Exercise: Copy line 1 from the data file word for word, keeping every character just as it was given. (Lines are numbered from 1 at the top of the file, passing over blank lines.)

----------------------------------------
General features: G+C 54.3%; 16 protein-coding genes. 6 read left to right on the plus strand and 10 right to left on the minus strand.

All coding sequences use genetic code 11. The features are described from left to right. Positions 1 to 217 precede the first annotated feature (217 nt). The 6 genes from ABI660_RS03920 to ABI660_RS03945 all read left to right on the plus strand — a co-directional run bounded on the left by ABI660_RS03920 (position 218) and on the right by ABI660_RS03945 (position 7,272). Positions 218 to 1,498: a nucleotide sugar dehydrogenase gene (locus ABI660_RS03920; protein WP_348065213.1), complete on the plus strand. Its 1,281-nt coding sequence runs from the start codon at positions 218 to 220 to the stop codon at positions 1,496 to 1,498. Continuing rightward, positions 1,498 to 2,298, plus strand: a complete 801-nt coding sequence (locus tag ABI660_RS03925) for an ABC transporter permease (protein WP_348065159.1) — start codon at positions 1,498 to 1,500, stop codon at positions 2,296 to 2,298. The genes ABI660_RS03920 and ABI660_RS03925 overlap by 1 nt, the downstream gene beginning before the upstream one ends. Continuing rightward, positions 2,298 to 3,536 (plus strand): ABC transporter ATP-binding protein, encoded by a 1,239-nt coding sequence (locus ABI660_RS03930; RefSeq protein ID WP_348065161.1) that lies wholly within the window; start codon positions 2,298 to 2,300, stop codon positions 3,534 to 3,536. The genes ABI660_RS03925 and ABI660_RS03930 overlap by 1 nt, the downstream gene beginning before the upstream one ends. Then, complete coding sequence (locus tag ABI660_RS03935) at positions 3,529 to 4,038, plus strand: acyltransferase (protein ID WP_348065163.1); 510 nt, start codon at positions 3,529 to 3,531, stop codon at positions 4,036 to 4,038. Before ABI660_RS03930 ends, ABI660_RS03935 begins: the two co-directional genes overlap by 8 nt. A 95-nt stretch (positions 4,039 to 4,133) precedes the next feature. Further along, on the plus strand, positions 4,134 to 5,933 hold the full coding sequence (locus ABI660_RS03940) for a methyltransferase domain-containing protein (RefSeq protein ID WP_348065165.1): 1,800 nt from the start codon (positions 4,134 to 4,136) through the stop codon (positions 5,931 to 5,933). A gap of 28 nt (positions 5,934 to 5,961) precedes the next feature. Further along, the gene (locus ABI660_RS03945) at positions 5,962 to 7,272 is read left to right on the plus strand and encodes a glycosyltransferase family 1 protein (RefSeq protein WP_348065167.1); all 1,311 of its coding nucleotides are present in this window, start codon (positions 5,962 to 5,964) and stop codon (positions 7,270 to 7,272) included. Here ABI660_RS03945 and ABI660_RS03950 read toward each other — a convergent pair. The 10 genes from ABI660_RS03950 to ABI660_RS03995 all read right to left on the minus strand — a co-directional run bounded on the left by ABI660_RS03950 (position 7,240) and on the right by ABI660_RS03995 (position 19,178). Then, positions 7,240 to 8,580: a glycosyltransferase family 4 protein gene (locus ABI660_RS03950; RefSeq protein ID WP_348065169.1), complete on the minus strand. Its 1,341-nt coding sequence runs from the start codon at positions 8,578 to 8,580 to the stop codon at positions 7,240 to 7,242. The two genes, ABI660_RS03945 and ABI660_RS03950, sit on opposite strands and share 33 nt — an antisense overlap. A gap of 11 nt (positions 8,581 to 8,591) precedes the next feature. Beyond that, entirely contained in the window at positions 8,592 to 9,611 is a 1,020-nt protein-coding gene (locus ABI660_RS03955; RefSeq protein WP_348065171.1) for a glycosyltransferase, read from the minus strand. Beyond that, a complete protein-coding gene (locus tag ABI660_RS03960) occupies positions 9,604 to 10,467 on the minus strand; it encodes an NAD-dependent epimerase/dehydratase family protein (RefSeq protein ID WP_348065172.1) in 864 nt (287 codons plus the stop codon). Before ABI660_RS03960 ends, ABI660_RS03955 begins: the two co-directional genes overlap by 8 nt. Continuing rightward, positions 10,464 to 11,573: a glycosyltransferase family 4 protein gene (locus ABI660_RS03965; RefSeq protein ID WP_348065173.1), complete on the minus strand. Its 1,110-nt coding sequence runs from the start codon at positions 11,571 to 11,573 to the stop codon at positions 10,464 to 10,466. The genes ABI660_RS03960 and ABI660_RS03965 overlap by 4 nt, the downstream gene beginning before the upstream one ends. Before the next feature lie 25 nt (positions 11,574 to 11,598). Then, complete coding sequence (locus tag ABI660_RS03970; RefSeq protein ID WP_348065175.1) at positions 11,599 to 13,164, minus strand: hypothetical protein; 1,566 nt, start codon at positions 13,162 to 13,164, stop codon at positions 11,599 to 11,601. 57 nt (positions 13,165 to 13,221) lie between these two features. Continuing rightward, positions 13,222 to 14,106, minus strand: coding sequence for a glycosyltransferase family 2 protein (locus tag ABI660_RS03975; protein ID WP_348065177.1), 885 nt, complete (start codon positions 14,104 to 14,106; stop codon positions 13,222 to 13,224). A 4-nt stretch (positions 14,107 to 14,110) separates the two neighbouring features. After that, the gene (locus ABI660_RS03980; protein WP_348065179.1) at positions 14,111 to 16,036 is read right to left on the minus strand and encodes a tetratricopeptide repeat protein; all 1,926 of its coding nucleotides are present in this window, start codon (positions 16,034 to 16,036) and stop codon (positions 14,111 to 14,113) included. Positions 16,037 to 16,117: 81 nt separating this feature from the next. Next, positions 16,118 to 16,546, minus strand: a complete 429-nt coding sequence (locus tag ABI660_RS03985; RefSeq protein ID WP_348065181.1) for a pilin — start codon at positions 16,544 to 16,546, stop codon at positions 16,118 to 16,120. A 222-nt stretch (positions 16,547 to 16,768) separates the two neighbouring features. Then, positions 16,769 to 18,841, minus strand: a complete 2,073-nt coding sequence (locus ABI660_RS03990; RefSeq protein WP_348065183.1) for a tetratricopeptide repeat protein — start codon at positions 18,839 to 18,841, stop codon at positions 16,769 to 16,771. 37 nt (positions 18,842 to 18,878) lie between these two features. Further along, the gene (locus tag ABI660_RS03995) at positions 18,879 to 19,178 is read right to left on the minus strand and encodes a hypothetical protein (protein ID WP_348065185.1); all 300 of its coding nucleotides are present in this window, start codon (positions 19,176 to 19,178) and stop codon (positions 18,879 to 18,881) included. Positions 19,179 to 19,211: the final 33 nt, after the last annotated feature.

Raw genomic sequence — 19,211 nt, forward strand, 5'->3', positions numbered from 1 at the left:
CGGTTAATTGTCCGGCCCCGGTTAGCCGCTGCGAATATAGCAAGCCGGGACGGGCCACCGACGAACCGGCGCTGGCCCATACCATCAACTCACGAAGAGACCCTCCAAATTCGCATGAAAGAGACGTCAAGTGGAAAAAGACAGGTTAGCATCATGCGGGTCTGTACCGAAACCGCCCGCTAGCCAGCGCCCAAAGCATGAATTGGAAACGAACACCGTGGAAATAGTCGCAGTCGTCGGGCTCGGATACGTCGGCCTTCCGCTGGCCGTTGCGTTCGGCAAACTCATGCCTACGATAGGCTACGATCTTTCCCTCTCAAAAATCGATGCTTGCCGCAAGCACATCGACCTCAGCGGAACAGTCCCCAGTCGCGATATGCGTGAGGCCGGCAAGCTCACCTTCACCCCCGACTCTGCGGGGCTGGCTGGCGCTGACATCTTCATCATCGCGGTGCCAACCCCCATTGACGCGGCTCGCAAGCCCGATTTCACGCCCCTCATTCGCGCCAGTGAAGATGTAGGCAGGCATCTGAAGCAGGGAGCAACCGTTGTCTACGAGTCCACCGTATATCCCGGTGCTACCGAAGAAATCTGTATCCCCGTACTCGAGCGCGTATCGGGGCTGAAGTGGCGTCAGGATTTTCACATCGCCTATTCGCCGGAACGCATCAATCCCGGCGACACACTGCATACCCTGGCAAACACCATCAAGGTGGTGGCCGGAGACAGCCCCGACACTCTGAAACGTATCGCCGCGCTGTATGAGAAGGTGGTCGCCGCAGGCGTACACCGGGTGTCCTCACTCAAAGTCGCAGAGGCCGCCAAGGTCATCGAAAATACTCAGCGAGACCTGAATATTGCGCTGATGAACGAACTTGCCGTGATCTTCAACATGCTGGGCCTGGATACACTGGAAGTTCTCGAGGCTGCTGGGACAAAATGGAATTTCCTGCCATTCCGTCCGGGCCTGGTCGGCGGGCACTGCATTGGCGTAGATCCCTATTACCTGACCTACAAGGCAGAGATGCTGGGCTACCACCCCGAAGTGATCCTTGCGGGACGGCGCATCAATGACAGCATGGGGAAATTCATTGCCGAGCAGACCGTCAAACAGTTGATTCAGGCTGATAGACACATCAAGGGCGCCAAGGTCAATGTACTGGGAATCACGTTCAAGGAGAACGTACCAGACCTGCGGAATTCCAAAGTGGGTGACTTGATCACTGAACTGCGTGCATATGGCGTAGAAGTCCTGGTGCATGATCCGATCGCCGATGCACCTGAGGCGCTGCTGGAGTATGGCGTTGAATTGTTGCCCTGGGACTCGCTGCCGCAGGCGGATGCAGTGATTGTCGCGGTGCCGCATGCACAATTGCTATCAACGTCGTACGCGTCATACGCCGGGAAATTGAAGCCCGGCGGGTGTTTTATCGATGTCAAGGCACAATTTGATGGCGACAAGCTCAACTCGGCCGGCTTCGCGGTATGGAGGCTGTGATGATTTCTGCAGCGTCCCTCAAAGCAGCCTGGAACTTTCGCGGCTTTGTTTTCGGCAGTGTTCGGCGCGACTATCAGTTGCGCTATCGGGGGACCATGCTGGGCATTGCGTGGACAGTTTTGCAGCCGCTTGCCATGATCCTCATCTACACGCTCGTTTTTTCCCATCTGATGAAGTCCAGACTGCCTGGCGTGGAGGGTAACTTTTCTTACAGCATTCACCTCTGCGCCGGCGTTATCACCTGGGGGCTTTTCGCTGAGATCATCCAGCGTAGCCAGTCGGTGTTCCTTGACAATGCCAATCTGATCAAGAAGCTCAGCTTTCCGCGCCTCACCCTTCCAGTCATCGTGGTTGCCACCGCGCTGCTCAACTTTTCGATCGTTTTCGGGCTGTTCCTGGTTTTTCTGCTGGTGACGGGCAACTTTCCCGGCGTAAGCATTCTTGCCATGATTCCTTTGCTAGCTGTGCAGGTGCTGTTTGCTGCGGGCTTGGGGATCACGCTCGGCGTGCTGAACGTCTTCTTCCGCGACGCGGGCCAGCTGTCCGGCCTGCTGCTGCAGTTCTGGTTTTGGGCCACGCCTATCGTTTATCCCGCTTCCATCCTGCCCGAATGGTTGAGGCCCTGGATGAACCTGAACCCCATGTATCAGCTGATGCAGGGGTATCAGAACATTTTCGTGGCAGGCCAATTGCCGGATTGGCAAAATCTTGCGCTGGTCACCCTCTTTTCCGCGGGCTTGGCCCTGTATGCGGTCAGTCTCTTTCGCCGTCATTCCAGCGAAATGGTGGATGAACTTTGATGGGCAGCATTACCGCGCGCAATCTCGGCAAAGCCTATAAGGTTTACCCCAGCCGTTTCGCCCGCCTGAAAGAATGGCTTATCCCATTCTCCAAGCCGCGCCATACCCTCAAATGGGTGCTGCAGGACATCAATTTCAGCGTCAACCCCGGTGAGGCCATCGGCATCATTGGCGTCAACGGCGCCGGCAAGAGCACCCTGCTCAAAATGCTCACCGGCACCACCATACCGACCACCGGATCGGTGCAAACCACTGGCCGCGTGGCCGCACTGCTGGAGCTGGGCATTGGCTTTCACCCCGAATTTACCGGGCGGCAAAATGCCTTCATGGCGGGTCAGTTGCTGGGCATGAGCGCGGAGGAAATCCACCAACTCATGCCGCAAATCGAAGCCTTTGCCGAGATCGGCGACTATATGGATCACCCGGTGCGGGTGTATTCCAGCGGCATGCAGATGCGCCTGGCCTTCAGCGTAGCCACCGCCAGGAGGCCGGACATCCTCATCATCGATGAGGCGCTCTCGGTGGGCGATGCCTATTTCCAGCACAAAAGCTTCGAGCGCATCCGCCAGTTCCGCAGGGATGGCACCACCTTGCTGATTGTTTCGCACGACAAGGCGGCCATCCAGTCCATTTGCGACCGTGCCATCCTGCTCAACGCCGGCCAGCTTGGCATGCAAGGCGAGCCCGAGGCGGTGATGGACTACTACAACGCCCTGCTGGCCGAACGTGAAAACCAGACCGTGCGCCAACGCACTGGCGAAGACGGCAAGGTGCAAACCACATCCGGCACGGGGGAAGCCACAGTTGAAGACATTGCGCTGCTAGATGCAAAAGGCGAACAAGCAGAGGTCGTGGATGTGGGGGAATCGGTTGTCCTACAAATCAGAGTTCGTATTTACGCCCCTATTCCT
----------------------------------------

General features: G+C 54.3%; 16 protein-coding genes. 6 read left to right on the plus strand and 10 right to left on the minus strand.